Dietary acid reduction with fruits and vegetables (F+V) or sodium bicarbonate supplements appear to produce comparable improvements in metabolic acidosis, but F+V may produce even greater improvements in several measured health outcomes in patients with chronic kidney disease (CKD) stage 3, according to a new post hoc analysis of data from a previously published clinical trial. The analysis also showed that F+V can produce improved health outcomes cost-effectively.
Previous studies have shown that F+V can effectively treat metabolic acidosis and slow progression of CKD. In addition, adding F+V to diets of patients with CKD can improve their cardiovascular disease (CVD) risk profile similar to what has been shown in non-CKD populations.
The new analysis included 108 macroalbuminuric patients with nondiabetic CKD stage 3 who had metabolic acidosis. Investigators randomly assigned patients to receive either F+V in amounts calculated to reduce dietary acid by half, oral sodium bicarbonate supplements, or usual care. They assessed patients annually for 5 years and calculated a mean overall health score based on plasma total CO2, low-density lipoprotein cholesterol, high-density lipoprotein cholesterol, change in medication dose, estimated glomerular filtration rate, and systolic blood pressure. The investigators, led by Donald E. Wesson, MD, professor of medicine at Texas A&M University College of Medicine in Dallas, also analyzed the number of cardiovascular disease (CVD) events, medication costs, and hospitalization costs.
The study showed that the net plasma total CO2 increase at 5 years was the same for the sodium bicarbonate group and the F+V group. Average health scores at 5 years favored the F+V group. No CVD events occurred in the F+V group, 2 occurred in the sodium bicarbonate group, and 6 occurred in the usual care group, Dr Wesson and his colleagues reported in the Journal of Renal Nutrition. The investigators observed no differences in the total 5-year household costs per beneficial health outcome between the F+V group and sodium bicarbonate group. The usual care group had the highest household costs per beneficial health outcome.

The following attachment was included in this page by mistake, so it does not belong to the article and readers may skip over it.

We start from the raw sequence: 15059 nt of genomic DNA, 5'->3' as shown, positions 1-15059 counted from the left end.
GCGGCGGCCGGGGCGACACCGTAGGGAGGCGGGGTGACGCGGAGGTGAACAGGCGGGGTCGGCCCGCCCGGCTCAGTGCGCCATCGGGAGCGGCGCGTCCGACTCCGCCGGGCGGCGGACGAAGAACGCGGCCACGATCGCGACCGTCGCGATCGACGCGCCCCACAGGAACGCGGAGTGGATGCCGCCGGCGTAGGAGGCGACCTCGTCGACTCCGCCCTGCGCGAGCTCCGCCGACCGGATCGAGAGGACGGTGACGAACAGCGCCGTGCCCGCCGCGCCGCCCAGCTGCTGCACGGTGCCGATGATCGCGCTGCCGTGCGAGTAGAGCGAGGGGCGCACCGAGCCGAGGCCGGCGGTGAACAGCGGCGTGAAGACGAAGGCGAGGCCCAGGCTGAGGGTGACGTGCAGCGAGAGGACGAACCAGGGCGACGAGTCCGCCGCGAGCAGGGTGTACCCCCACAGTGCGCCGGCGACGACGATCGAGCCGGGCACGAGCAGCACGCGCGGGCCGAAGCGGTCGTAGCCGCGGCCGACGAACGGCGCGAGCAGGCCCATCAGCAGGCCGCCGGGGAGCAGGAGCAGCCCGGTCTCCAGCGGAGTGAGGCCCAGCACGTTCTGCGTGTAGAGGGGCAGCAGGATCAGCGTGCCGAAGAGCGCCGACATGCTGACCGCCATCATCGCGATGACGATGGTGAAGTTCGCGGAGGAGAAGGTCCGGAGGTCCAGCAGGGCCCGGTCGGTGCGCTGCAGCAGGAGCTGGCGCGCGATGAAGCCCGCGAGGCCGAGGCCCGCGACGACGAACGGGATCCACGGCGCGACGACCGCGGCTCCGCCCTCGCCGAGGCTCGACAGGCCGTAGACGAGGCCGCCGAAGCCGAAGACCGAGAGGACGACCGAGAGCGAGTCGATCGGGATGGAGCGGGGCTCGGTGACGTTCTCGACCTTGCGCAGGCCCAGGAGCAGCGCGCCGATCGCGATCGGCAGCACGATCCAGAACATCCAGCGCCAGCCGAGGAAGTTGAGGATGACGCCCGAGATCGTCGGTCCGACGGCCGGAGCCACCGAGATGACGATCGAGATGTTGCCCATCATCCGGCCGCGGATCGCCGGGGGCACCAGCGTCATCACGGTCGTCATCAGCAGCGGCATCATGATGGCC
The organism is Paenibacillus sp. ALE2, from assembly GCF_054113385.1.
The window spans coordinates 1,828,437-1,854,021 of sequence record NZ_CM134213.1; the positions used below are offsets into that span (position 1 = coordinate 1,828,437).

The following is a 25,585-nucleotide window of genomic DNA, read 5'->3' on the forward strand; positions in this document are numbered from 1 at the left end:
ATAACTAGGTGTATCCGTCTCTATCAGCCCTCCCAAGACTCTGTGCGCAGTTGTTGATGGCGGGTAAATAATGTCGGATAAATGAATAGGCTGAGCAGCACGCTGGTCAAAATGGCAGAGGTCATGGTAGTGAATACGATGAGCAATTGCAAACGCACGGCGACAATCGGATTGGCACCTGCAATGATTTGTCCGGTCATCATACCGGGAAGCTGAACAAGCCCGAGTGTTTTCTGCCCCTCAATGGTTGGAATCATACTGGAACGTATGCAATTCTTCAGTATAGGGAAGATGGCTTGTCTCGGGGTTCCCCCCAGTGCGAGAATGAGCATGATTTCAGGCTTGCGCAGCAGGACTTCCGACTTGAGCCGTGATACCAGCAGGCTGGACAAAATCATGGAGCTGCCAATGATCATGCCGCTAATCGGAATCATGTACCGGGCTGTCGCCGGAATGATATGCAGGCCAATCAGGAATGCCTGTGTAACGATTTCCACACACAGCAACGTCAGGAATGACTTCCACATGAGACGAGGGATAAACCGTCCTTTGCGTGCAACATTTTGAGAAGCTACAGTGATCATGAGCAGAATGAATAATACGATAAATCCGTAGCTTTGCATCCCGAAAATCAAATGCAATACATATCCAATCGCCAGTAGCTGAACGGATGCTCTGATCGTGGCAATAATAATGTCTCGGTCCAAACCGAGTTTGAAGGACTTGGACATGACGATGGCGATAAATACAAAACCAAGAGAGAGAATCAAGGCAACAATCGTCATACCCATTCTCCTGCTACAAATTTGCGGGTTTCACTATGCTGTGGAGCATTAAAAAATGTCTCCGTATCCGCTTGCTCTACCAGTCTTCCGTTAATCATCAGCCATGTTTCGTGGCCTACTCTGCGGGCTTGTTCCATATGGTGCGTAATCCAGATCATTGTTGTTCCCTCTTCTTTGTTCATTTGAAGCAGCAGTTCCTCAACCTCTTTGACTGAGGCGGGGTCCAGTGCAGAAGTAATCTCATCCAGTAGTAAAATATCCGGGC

“We were able to ascertain the cost-effectiveness of the F+V intervention by looking at the overall population, not at individual participants,” Dr Wesson told Renal & Urology News. “The latter has implications that extend into policy as to what treatments we recommend for chronic diseases, in this case CKD.”
Further, he stated that diet should be considered foundational to the management of patients with CKD because of its potential to reduce mortality and morbidity. “Drugs should be considered adjunctive to diet,” Dr Wesson said. “Our current approach in the medical community is typically drugs first then diet added as adjunctive therapy if additional benefits are needed. The understandable challenge is to get patients to change their diets, something that we all recognize is very difficult to do.”
Clinicians should attempt to educate patients with CKD and their caregivers about the importance and benefits of dietary management of CKD, he added.
Jerry Yee, MD, chief of nephrology and hypertension at Henry Ford Hospital in Detroit, Michigan, called the findings of the new study highly relevant. “Many physicians would fear that the higher fresh fruits and vegetables diet would cause hyperkalemia. This did not occur,” Dr Yee said.
Sufficient data on the effectiveness of diets rich in fruits and vegetables in controlling metabolic acidosis are available to support widespread use of this approach, especially because such diets are healthier overall, he said.